Portraits of Insane Women

Rylander’s Two Ways of Life was made up of 36 separate negatives stitched together in the way Vernon digitally merged different images to make the novelty film stills for his newlyweds. The photograph had been controversial in 1857 as it depicted orgiastic scenes involving bare-breasted women. Warren worried she would ask him which way of life depicted in the photograph he would prefer – the morally constipated, stern way, or the way of drugs and naked lasciviousness. He had no adequate response and would be inclined to say a little of both, so he hoped to God she had read the same book about picking people up in galleries and knew to avoid direct questioning.

‘Sometimes I feel,’ the woman said, ‘that my life has been lots of separate exposures blended together. No unity. It’s like I am seeing the world through a giant fly’s eye with lots of different octagonal viewpoints.’

‘I know what you mean,’ Warren said, unable to imagine what she was talking about.
The next display was a set of medical photos called Portraits of Insane Women, images that seemed to Warren exploitative and made him feel greasy. But Becky liked them more than anything else.

‘Look at their faces. In those days people knew how to be insane. You had proper mad people. Not like now. Do you remember how street people used to mutter? You don’t get that now. What happened to muttering? It was like a different language – burbling, rasping, full of passion and grit. I used to like to hear them muttering. When I was a kid a woman used to follow me round the supermarket softly singing and tittering. Another used to swear. Where are they now?’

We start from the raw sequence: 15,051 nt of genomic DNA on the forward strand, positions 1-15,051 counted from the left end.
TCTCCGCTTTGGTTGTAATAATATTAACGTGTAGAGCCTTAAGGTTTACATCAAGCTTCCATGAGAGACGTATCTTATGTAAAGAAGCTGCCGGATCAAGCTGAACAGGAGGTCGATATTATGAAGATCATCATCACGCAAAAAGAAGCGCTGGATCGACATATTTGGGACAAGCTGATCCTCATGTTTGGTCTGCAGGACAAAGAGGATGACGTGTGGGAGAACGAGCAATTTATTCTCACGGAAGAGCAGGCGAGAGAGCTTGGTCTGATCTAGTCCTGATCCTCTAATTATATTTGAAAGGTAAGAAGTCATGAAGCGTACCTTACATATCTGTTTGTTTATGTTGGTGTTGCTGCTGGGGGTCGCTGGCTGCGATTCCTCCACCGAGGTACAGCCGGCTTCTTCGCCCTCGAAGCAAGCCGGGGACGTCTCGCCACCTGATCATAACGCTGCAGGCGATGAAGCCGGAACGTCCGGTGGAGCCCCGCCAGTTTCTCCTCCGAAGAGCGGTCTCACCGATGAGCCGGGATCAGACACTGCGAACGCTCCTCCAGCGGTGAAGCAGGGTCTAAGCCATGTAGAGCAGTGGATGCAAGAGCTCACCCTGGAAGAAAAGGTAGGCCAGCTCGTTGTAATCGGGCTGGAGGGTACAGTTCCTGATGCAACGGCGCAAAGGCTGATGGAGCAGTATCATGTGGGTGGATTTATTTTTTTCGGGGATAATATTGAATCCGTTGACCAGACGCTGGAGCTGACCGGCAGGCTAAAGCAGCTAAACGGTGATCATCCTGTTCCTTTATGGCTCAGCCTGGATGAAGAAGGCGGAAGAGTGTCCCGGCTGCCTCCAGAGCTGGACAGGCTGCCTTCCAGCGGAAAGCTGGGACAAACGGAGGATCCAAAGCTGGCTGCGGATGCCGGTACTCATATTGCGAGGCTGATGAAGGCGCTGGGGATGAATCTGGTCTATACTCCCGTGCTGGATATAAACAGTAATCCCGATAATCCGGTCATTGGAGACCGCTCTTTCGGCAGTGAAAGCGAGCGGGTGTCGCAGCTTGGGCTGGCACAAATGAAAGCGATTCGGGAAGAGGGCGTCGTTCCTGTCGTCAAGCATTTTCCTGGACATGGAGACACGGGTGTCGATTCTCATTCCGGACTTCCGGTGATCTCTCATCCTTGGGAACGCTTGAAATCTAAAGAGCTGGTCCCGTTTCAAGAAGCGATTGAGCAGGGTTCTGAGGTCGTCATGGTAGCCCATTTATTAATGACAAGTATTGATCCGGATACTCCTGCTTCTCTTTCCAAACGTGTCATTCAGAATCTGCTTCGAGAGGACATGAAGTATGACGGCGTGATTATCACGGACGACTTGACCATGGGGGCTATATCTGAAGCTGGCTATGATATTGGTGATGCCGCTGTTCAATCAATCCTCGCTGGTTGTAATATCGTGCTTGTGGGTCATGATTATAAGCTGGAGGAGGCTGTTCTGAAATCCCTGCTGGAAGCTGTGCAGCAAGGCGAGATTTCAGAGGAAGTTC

She bent her neck for a new angle. ‘You can see she is authentically deranged. The hollowness behind the eyes, the twisting of the mouth. Mad people have very thick hair, have you noticed? Do you think they have special shampoo? In asylums, I mean?’

Warren thought about it. ‘I expect that they have a lot of special ways to care for the mentally ill nowadays.’

Becky nodded her head vigorously. ‘I will buy a postcard in the gift shop.’

Warren was concerned about her attitude to the insane women, but he felt that these attitudes were something he could work on. He was out there now. You had to work with the materials you were given. That’s what he’d read.

In the café Becky and Warren talked about their lives. She had recently broken up with her boyfriend and had been visiting the gallery for months. Warren was the first normal person she’d got chatting to, so when he proposed his plan she was happy to agree.

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